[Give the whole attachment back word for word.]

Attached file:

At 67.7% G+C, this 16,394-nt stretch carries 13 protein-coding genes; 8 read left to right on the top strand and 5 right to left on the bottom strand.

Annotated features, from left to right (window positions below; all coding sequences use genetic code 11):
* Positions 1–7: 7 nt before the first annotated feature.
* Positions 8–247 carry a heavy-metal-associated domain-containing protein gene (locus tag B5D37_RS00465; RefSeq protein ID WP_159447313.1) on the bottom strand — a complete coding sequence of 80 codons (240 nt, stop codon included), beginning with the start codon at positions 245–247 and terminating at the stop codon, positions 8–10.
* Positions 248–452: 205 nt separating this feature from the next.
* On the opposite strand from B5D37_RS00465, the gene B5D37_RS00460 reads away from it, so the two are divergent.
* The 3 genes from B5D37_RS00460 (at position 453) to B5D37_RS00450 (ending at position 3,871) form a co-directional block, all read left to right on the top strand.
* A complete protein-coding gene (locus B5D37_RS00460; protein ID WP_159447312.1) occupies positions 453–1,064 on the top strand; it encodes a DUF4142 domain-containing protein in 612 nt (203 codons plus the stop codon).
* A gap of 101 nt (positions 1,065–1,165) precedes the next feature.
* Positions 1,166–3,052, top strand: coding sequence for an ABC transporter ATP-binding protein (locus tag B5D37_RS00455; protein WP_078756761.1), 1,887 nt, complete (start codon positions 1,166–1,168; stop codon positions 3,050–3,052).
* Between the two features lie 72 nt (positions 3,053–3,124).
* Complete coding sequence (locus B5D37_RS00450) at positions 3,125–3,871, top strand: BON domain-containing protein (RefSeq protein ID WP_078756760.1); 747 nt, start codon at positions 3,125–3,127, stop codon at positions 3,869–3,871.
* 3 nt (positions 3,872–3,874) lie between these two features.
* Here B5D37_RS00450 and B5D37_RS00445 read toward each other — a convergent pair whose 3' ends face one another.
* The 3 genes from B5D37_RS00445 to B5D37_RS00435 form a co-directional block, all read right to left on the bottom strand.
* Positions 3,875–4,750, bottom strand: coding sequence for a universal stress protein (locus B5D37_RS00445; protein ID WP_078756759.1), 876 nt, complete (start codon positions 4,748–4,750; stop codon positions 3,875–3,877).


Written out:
At 67.7% G+C, this 16,394-nt stretch carries 13 protein-coding genes; 8 read left to right on the top strand and 5 right to left on the bottom strand.

Annotated features, from left to right (window positions below; all coding sequences use genetic code 11):
* Positions 1–7: 7 nt before the first annotated feature.
* Positions 8–247 carry a heavy-metal-associated domain-containing protein gene (locus tag B5D37_RS00465; RefSeq protein ID WP_159447313.1) on the bottom strand — a complete coding sequence of 80 codons (240 nt, stop codon included), beginning with the start codon at positions 245–247 and terminating at the stop codon, positions 8–10.
* Positions 248–452: 205 nt separating this feature from the next.
* On the opposite strand from B5D37_RS00465, the gene B5D37_RS00460 reads away from it, so the two are divergent.
* The 3 genes from B5D37_RS00460 (at position 453) to B5D37_RS00450 (ending at position 3,871) form a co-directional block, all read left to right on the top strand.
* A complete protein-coding gene (locus B5D37_RS00460; protein ID WP_159447312.1) occupies positions 453–1,064 on the top strand; it encodes a DUF4142 domain-containing protein in 612 nt (203 codons plus the stop codon).
* A gap of 101 nt (positions 1,065–1,165) precedes the next feature.
* Positions 1,166–3,052, top strand: coding sequence for an ABC transporter ATP-binding protein (locus tag B5D37_RS00455; protein WP_078756761.1), 1,887 nt, complete (start codon positions 1,166–1,168; stop codon positions 3,050–3,052).
* Between the two features lie 72 nt (positions 3,053–3,124).
* Complete coding sequence (locus B5D37_RS00450) at positions 3,125–3,871, top strand: BON domain-containing protein (RefSeq protein ID WP_078756760.1); 747 nt, start codon at positions 3,125–3,127, stop codon at positions 3,869–3,871.
* 3 nt (positions 3,872–3,874) lie between these two features.
* Here B5D37_RS00450 and B5D37_RS00445 read toward each other — a convergent pair whose 3' ends face one another.
* The 3 genes from B5D37_RS00445 to B5D37_RS00435 form a co-directional block, all read right to left on the bottom strand.
* Positions 3,875–4,750, bottom strand: coding sequence for a universal stress protein (locus B5D37_RS00445; protein ID WP_078756759.1), 876 nt, complete (start codon positions 4,748–4,750; stop codon positions 3,875–3,877).